Chevron Corp (CVX) - Get Report posted weaker-than-expected fourth quarter earnings Friday, following on from larger rival Exxon Mobil, which posted sharp profit declines amid falling global crude prices.
Chevron said adjusted earnings for the three months ending in December came in at $1.49 per share, that's a 23.6% in from the same period last year but four cents ahead of the Street consensus forecast. Group revenues, Chevron said, fell 17.3% to $35 billion, well shy of analysts' estimates of a $38.6 billion.
“Cash flow from operations remained strong in 2019, allowing the company to deliver on all our financial priorities,” said CEO Michael Wirth. “We paid $9 billion in dividends, repurchased $4 billion of shares, funded our capital program and successfully captured several inorganic investment opportunities, all while reducing debt by more than $7 billion.”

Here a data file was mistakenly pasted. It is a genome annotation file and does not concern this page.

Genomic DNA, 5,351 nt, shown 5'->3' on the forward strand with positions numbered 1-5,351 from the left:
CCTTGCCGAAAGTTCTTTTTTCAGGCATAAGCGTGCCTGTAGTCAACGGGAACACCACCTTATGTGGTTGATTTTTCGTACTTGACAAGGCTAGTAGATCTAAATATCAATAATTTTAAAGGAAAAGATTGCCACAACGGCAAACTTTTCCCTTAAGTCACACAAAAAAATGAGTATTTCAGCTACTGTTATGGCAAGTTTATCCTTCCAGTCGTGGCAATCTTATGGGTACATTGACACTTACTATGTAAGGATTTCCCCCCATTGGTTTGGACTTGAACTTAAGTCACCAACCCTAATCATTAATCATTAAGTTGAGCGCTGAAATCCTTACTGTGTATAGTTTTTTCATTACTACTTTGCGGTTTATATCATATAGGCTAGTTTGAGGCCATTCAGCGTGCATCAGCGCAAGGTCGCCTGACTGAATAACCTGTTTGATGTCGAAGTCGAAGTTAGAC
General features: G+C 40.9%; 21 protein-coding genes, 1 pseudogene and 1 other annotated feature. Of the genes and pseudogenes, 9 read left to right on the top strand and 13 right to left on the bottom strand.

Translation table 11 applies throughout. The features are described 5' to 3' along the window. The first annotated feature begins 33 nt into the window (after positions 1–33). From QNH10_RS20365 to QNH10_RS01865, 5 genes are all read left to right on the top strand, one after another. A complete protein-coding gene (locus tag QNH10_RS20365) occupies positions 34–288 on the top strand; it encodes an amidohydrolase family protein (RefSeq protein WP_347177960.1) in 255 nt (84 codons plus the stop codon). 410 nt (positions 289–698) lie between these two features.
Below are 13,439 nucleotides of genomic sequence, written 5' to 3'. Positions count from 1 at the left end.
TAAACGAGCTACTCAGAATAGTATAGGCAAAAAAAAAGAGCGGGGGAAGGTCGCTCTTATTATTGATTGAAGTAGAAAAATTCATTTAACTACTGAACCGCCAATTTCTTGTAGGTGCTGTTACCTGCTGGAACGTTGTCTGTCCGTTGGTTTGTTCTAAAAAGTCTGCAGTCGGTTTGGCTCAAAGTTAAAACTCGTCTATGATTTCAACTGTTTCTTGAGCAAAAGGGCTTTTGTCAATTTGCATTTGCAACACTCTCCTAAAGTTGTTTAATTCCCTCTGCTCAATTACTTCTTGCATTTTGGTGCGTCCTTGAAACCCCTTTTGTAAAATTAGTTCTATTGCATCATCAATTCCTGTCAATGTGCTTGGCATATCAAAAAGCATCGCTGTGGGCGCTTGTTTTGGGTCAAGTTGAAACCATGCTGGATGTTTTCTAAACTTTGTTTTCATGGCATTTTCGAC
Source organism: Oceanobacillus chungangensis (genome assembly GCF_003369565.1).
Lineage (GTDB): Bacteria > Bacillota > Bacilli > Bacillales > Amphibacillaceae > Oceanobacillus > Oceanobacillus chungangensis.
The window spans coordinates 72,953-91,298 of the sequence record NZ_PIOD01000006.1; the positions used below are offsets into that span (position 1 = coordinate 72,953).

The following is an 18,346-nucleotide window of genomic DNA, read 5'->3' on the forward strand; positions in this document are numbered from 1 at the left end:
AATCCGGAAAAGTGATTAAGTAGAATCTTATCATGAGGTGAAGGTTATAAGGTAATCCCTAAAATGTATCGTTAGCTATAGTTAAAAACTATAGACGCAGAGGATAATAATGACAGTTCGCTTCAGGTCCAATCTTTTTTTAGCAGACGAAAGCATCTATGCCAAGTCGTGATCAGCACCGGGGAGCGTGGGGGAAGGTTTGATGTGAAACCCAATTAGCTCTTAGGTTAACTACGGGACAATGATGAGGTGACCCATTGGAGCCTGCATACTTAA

“Organic capital spending held flat at $20 billion in 2019, further demonstrating our commitment to capital discipline," he added. "For the first time in the company’s history, annual production exceeded 3 million barrels per day of oil equivalent."
Chevron shares were marked 3.6% lower in early trading following the earnings release to change hands at $107.84 each, extending its six-month decline to around 14%.
Earlier Friday, Exxon Mobil Corp. (XOM) - Get Report said adjusted earnings for the three months ending in December came in at 41 cents per share, down more than 70% from last year and 2 cents shy of the Street consensus forecast.
Downstream earnings fell 67% to $898 million as U.S. crude prices fell from a peak of $77 per barrel in September 2018 to around $63 by the end of last year. But upstream earnings rose 65% to $6.14 billion.
Group revenues, Exxon said, fell 6.6% to $67.17 billion, but topped analysts' estimates of a $64.1 billion tally.
Earlier this week, Royal Dutch Shell (RDS.A) - Get Report, Europe's biggest oil company, said fourth quarter profits nearly halved from last year, to $2.9 billion, and cautioned the global demand weakness linked to the spreading coronavirus would cloud energy markets for at least the first half of the year.